Employment Effect of Mandated Health Benefits

by Jacob Alex Klerman

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Employers provide the overwhelming share of private health insurance to the non-elderly. Nevertheless 17 percent of workers do not have health insurance. To correct this, recent proposals would mandate that employers provide health insurance for their workers and their workers' non-working dependents. With minimal direct government expenditure, these proposals could greatly reduce the problem of the uninsured. Serious concerns exist, however, about the indirect effects of mandated coverage. Because employers will bear much of the cost of mandated health benefits, they might respond by laying off employees. The potential decrease in employment must be weighed with the expansion of insurance coverage in evaluating mandated health benefits. This study assesses the magnitude of the employment effects and identifies the legislative details that are likely to have the largest employment consequences. It contains four sections, including an overview of the problem of the uninsured and the legislative proposals; a theoretical analysis of the employment effects of mandated benefit legislation, in which it argues that the first order effects would be similar to those of raising the minimum wage; a review of the work of Brown, Gilroy and Cohen (1983) on the minimum wage; and an examination of the potentially affected population. The author concludes that the employment effects of mandated benefits alone are likely to be small--about two to three percent of teenage employment and even smaller for older workers. These employment effects, however, will follow a sizable (30 percent) increase in the minimum wage. That increase combined with the mandated benefit would take the real minimum from the lowest it had been since the mid-1950s to above the range that has been observed.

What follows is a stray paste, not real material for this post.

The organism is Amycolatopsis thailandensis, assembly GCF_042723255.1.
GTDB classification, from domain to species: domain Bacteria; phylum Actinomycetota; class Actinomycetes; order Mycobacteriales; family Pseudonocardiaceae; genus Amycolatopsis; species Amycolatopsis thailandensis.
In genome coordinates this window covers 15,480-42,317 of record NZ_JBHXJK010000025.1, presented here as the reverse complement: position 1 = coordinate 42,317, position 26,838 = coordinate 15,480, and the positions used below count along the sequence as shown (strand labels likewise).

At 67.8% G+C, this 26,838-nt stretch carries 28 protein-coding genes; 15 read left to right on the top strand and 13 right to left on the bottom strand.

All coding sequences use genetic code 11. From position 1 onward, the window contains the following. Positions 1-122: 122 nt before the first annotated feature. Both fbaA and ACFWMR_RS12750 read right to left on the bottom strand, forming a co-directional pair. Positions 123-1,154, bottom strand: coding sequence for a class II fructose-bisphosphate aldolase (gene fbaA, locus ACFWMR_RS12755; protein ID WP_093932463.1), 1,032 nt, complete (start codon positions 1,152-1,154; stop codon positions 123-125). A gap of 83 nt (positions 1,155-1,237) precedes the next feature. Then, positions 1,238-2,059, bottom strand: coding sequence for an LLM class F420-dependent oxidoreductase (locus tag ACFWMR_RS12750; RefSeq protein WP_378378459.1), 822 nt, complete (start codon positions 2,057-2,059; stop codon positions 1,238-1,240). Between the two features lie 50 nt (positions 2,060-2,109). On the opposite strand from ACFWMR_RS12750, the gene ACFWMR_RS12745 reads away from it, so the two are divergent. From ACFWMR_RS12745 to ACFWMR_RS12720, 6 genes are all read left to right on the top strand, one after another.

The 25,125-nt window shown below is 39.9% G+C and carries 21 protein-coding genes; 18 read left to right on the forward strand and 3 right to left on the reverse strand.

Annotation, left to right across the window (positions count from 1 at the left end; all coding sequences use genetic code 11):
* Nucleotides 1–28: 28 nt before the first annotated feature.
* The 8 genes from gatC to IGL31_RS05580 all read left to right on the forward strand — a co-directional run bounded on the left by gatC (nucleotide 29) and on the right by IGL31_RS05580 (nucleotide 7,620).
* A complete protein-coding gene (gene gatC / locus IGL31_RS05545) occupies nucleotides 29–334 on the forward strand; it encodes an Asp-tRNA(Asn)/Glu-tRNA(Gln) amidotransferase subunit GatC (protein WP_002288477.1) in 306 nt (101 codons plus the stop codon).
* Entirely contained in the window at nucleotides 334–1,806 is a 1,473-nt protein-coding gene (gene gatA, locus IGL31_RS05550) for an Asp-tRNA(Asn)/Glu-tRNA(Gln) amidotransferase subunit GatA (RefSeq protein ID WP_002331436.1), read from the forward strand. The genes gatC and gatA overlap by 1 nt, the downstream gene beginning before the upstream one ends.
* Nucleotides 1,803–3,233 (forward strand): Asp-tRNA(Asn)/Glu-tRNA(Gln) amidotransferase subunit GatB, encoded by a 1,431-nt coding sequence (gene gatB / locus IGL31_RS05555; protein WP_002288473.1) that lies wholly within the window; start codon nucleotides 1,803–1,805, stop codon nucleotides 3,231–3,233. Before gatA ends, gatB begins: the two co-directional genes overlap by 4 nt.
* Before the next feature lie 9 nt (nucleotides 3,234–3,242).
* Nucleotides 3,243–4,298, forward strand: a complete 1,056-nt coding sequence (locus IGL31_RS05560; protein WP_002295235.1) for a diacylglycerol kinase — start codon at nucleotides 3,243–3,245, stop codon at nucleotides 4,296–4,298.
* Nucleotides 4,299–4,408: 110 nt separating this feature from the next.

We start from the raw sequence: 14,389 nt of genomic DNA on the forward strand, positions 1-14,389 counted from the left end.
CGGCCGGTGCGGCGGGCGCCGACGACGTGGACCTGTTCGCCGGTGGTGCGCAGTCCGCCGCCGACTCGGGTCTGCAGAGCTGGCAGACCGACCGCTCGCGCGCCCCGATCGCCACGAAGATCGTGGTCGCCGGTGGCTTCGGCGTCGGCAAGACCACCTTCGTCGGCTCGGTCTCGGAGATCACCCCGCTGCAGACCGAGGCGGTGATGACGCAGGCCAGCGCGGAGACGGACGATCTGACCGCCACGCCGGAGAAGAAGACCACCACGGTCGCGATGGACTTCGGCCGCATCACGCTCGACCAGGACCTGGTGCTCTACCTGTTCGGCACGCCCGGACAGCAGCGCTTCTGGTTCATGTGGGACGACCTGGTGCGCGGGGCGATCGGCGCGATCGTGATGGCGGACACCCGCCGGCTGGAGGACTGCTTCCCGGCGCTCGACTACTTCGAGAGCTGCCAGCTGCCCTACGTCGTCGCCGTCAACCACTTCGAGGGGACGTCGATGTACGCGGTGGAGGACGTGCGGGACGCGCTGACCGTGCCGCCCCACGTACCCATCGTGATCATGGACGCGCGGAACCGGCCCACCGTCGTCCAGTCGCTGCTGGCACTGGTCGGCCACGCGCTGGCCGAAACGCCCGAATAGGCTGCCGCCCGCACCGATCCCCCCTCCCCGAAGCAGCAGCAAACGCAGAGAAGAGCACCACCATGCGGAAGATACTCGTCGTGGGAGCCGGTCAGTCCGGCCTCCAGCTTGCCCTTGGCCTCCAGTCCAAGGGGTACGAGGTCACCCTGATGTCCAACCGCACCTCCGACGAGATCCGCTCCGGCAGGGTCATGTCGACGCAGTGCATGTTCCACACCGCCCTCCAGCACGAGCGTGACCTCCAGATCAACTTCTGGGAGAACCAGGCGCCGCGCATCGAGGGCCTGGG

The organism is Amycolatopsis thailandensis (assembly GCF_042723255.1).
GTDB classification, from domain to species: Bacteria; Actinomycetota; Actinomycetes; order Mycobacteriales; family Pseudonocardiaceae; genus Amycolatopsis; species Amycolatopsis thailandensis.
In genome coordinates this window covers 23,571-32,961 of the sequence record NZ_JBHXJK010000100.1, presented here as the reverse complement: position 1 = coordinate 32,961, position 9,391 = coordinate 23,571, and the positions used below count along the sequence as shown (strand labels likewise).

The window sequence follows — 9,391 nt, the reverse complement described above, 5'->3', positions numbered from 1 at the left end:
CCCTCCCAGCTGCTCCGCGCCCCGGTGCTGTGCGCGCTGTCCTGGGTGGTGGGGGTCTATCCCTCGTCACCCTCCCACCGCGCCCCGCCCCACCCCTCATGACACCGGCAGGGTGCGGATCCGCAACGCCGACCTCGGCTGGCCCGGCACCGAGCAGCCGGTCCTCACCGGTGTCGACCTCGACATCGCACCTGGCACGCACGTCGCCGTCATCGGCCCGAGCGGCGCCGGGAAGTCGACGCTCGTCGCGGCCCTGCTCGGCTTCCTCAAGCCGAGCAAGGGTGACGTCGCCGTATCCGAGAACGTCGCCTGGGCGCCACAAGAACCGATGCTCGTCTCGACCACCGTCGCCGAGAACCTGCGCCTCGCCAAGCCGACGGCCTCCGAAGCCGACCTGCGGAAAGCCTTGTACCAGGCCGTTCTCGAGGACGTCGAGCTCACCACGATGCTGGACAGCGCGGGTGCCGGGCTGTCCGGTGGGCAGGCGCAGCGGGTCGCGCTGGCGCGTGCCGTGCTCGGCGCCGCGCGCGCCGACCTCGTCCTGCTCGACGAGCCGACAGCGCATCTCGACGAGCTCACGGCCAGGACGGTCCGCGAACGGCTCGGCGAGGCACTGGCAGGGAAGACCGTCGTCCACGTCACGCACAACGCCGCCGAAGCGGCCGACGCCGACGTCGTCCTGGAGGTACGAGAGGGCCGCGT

Originally published in: Health Benefits and the Workforce, 1992, pp. 145-168.

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